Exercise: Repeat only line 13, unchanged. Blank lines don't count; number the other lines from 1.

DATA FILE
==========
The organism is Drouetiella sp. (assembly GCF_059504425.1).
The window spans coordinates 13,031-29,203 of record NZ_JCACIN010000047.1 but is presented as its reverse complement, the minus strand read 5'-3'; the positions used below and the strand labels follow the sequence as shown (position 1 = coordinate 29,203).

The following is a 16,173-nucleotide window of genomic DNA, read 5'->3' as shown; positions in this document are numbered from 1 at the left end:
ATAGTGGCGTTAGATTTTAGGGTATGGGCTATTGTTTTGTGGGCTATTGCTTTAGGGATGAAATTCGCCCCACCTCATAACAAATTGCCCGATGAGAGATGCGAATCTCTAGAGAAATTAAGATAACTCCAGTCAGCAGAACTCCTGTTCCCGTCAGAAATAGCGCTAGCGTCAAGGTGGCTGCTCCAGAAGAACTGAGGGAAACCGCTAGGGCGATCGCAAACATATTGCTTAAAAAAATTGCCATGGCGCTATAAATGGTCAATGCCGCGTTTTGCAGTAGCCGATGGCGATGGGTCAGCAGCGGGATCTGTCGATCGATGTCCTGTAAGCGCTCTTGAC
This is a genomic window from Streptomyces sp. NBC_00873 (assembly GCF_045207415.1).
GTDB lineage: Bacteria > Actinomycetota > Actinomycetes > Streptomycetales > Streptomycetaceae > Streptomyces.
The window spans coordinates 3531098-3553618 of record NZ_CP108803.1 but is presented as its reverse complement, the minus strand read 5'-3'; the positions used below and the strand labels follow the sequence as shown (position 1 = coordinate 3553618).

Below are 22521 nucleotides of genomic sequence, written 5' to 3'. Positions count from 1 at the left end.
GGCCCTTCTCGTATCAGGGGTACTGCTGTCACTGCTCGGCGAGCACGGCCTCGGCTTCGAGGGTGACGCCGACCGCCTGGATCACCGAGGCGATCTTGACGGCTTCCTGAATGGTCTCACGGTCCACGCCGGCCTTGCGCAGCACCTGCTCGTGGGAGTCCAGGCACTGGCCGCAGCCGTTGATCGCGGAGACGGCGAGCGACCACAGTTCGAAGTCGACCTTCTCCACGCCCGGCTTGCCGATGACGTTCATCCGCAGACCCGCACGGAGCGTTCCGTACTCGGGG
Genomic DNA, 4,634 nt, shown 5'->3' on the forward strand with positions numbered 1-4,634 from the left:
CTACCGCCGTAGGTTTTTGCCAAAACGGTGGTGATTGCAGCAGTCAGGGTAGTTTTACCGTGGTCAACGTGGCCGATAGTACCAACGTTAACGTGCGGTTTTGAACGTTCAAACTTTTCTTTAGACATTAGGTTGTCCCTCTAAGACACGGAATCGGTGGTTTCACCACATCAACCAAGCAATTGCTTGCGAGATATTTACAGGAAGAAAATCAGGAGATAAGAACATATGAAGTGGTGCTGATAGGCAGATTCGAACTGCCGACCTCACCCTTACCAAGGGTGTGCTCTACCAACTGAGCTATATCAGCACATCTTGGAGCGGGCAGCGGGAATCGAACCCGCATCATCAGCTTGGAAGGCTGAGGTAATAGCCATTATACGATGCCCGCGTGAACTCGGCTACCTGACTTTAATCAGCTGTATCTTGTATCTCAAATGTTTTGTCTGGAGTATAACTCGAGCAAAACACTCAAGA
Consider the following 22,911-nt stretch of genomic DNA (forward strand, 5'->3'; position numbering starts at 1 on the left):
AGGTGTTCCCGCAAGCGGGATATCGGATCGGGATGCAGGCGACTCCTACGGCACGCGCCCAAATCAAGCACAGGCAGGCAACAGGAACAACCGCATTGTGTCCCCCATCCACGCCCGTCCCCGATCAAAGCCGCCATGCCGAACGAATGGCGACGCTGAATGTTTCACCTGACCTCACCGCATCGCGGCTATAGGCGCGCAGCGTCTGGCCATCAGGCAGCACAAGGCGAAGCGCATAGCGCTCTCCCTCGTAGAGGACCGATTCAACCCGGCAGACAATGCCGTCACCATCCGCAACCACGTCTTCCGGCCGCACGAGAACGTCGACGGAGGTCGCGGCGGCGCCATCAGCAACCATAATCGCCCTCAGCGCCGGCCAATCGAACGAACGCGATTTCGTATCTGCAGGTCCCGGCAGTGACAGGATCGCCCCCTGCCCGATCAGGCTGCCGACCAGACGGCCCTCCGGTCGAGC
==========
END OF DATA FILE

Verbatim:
AGGTGTTCCCGCAAGCGGGATATCGGATCGGGATGCAGGCGACTCCTACGGCACGCGCCCAAATCAAGCACAGGCAGGCAACAGGAACAACCGCATTGTGTCCCCCATCCACGCCCGTCCCCGATCAAAGCCGCCATGCCGAACGAATGGCGACGCTGAATGTTTCACCTGACCTCACCGCATCGCGGCTATAGGCGCGCAGCGTCTGGCCATCAGGCAGCACAAGGCGAAGCGCATAGCGCTCTCCCTCGTAGAGGACCGATTCAACCCGGCAGACAATGCCGTCACCATCCGCAACCACGTCTTCCGGCCGCACGAGAACGTCGACGGAGGTCGCGGCGGCGCCATCAGCAACCATAATCGCCCTCAGCGCCGGCCAATCGAACGAACGCGATTTCGTATCTGCAGGTCCCGGCAGTGACAGGATCGCCCCCTGCCCGATCAGGCTGCCGACCAGACGGCCCTCCGGTCGAGC